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Bray, Social Space and Governance in Urban China: The Danwei System From Origins to Urban Reform, 2005.

Richard Child Hill reviews the book for H-Urban, July 2005, credit H-Asia.
January 1, 2005
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David Bray. Social Space and Governance in Urban China: The Danwei System From Origins to Urban Reform. Stanford: Stanford University Press, 2005. ix + 277 pp. Figures, table, notes, bibliography, index. $60.00 (cloth), ISBN 978-0-8047-5038-7.

Reviewed by: Richard Child Hill, Department of Sociology, Michigan State University.
Published by: H-Urban (July, 2005) 

Governing Urban China

Industrialization wrenches people from the land and thrusts them into the city. Every industrializing society experiences this tectonic dislocation but no two breech it in quite the same way. The danwei system is how the Chinese Communist Party (CCP) mobilized, integrated, and governed China's exploding urban population after the 1949 revolution. The danwei was simultaneously the spatial building block, the locus of daily life, and the mainspring of social identity in the Chinese socialist city. Danwei is a generic term referring to the socialist workplace and the activities it encompasses. The CCP organized the city through the workplace. The grass roots production unit, be it factory, government bureau, school, or hospital, touched nearly every aspect of a Chinese worker's life: it provided employment and housing, meal provision and bath houses, child care and early schooling, medical treatment and welfare services, political study and party membership, marriage and divorce, policing and security. Two decades of economic reform have considerably diminished the danwei's significance in the Chinese city but the system's legacy lives on in the institutions that are replacing it. Social Space and Governance in Urban China is an interpretive portrait of the danwei system framed by concepts and methodology drawn from Michel Foucault. Author David Bray, a lecturer in Chinese politics at Cambridge University, seeks to reveal through the danwei how the "political and economic strategies of government in China have impinged upon the everyday lives of the urban population" (p. 1). He is particularly interested in the role of space in the exercise of power and social control.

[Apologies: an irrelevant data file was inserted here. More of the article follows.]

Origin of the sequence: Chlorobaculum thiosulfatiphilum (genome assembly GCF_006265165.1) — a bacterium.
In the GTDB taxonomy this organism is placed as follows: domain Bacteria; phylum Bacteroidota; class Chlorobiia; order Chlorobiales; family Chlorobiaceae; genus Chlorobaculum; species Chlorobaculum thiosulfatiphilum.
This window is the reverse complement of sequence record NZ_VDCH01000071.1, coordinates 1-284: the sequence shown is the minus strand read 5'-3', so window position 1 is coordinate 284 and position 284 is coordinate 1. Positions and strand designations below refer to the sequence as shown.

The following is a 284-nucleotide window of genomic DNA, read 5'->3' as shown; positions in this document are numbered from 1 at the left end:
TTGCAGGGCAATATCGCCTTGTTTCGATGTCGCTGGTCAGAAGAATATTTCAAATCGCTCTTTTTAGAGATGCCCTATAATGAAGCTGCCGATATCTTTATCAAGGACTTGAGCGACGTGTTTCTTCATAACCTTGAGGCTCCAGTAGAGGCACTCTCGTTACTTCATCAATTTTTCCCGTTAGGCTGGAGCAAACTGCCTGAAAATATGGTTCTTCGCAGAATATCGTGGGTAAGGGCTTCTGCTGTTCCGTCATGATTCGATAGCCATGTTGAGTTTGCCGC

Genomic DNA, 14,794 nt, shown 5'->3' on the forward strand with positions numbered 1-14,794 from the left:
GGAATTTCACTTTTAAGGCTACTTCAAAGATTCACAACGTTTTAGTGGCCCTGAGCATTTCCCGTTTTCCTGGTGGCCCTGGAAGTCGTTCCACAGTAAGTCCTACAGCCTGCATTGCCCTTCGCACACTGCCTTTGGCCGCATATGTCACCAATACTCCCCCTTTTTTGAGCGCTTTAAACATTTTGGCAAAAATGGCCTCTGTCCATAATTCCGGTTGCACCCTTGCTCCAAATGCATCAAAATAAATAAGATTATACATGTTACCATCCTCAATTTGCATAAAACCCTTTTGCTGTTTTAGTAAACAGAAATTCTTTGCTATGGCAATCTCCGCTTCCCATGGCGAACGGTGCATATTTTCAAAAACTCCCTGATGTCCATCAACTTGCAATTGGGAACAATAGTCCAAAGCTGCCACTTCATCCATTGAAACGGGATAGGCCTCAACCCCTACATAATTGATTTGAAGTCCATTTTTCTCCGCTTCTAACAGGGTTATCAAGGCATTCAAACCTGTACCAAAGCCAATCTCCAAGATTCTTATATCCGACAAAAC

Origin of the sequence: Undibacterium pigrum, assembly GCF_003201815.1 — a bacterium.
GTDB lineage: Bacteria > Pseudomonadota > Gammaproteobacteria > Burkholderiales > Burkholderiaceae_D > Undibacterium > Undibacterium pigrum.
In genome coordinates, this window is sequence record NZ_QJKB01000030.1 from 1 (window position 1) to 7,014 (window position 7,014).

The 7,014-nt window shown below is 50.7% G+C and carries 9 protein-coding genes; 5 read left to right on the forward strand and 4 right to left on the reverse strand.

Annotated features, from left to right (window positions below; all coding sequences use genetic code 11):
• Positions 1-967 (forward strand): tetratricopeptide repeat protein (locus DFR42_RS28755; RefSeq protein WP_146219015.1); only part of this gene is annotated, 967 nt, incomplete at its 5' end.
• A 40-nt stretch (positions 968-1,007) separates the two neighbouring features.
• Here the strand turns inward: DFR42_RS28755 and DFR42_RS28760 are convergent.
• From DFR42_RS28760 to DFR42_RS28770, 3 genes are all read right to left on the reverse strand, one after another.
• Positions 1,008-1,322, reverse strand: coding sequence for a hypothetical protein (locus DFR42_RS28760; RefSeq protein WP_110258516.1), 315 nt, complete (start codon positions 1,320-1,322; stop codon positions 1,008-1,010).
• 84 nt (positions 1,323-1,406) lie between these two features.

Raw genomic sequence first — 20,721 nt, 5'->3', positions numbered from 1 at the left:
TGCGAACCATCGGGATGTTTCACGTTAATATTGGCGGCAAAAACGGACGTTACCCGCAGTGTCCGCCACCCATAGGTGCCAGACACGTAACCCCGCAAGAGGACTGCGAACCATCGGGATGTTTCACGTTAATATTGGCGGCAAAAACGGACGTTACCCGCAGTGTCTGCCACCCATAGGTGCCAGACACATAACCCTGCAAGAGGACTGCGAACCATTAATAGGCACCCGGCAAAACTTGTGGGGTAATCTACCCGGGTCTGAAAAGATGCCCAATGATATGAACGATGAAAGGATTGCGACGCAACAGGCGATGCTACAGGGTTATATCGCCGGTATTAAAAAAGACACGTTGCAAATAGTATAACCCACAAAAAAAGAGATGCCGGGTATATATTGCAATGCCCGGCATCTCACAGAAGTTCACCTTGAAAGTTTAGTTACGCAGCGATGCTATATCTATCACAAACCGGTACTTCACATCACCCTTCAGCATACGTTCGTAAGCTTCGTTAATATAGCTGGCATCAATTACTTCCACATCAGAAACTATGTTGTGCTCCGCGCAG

Bray uses Foucault's genealogical method and his concepts of power, governmentality, and social space. Foucault understands the present as history. Contemporary institutions are layered repositories of ancestral practices. Power is intimately connected with knowledge. Knowledge codified into disciplines enables calculated transformations of human life. Governments use disciplinary knowledge to "rationally" police, educate, socialize, and sanitize their citizens. Urban planning is a means to discipline populations, a technique for controlling and transforming social relations through the organization of space. Bray's project then is to excavate the spatial genealogy of the danwei and trace the system's strategic connections to "power, knowledge, discipline, government and subject formation in Urban China" (p. 9).

Spatial genealogy suggests that a city's built environment evolves through "mimetic" processes in which ancestral spatial forms and architectural techniques are redeployed for new social purposes (p. 200). The archetypal danwei is organized in a spatial compound girdled by high walls. Encircling walls provide members with protection and a collective identity. Major buildings are ordered along axes. The alignment of buildings symbolizes the centrality of the party and productive labor. Work and living spaces are standardized. Uniformity conveys an egalitarian ethic.